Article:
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Moving Tips for Dog Owners

Most people think cats are averse to change (and they are!), but did you know dogs can have just as much difficulty adjusting to significant changes? Dogs are comfort-oriented, and when you meet their needs, they remain pretty happy. Therefore, if planning a household move with Fido, it’s helpful to take deliberate steps to ensure a safe and healthy transition for your favorite canine.

Update Tags or Microchips

Depending on where you are moving, you might have to have a license for your dog. Make sure to add a tag with your name, along with your new address and phone number. This ensures if Fido does manage to escape during the move, the person who finds him can quickly return him to you. Also, consider microchipping your dog so that he’s easily identified if he gets lost. Finally, be sure to update your contact information in the microchip database.

Use a Crate for the Move

Many dogs are comfortable in a crate because they are used to them, but not all dog owners use them. Using a crate during the relocation process is the best way to ensure your dog doesn’t bolt or get injured during the actual move. Moving involves heavy activity, and Fido might get underfoot or run out the door and get loose. It'll be much harder to find him if he runs in unfamiliar territory at the other end of the move. His instinct might be to go to his familiar home. Using a crate eliminates the potential for your dog to get lost or injured.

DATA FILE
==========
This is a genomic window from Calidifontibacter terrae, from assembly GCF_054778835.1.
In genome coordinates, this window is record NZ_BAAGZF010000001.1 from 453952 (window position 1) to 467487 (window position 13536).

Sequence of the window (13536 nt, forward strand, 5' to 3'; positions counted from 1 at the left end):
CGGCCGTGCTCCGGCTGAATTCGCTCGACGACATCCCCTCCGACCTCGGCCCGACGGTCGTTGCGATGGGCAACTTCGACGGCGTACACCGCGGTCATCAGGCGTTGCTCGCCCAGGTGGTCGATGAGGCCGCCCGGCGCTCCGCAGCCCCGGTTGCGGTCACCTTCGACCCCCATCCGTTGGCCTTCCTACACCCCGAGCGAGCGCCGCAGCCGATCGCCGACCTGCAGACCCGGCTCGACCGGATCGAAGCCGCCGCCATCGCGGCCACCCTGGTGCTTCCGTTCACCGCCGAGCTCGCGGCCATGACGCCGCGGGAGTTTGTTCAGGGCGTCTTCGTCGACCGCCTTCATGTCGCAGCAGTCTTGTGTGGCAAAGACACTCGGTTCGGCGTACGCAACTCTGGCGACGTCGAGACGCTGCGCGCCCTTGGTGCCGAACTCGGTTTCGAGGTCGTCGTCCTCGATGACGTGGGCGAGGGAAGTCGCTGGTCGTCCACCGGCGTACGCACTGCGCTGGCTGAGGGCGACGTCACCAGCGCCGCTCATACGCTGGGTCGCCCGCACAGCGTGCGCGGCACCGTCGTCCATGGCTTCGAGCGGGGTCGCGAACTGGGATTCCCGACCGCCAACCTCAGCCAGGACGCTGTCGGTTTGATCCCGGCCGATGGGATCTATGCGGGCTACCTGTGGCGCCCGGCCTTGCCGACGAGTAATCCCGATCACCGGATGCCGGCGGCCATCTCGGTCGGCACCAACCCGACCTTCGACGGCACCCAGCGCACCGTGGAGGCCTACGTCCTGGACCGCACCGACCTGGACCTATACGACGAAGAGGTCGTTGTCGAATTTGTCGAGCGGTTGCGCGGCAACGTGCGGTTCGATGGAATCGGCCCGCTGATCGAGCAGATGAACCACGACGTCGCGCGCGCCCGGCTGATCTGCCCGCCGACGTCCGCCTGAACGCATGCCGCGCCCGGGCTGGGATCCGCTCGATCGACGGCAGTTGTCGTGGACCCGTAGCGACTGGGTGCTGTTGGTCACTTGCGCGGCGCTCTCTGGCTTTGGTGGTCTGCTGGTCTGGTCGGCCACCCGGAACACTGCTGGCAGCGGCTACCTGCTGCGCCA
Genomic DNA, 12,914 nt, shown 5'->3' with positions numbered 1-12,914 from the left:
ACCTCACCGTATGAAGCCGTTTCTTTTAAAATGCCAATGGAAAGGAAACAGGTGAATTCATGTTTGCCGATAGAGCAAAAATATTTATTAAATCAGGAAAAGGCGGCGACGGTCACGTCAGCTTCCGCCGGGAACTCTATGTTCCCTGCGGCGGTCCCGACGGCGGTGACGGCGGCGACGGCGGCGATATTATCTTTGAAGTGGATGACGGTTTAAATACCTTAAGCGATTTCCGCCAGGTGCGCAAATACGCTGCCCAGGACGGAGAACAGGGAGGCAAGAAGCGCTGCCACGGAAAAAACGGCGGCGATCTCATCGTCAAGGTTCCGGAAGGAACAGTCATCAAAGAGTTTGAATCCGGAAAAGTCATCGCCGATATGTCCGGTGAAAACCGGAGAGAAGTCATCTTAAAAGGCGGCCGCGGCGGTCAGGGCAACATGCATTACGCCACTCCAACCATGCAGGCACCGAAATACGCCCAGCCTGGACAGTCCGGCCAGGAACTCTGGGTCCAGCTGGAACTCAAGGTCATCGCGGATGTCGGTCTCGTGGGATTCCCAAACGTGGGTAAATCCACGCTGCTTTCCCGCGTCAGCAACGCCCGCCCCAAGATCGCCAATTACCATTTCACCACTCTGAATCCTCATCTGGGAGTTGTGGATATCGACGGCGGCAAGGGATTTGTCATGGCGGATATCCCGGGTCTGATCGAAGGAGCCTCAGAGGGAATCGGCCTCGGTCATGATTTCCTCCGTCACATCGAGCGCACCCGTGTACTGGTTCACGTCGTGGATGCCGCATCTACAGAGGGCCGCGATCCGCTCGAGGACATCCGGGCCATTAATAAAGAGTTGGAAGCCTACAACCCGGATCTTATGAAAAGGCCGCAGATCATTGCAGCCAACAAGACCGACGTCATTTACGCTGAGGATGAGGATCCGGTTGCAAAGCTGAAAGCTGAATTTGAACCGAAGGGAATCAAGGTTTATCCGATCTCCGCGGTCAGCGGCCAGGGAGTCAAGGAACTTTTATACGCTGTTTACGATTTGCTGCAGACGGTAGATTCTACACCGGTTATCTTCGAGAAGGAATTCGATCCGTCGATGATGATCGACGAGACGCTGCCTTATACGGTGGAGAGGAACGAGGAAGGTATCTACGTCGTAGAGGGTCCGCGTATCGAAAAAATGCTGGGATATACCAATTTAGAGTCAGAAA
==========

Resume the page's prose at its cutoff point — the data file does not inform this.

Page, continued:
Set Up a ‘Safe’ Room When Packing/Moving

Establishing a quiet area for your dog during heavy packing or on your moving day helps reduce anxiety from the hustle and bustle. Choose a quiet room where you can keep your dog safe during moving activities. In small homes, apartments, or condos, use the bathroom if needed. Just be sure to leave food, water, toys, and a favorite blanket or bed.

Prepare New Home for Fido’s Arrival

A dog’s first instinct is to want to sniff through its new home. If possible, introduce your dog to your home and let him sniff to his heart’s content before moving in boxes and furniture. Be sure to inspect the entire house for areas he might get stuck or sneak out. Equip the room with your dog’s food, water, toys, bed, etc.,—and close the door. Be sure to visit periodically to ensure he’s doing OK and reassure him that you’re still close by.

Visit the New Neighborhood

Ideally, try introducing your pup to the new house ahead of your move. If it’s not possible to let him inspect your new place ahead of your relocation, try to bring him to the neighborhood for a few walks. See if the home’s current occupants will let your pup explore the yard if he can’t come into the house. Any level of familiarity established ahead of time will help him get more quickly acclimated after the move.

Moving Made Easy

Moving is stressful for humans, but canines feel stress too. Taking these and other steps to plan for Fido’s move helps him remain safe and well-adjusted.

Are you looking to make moving arrangements? Contact us today for a free quote.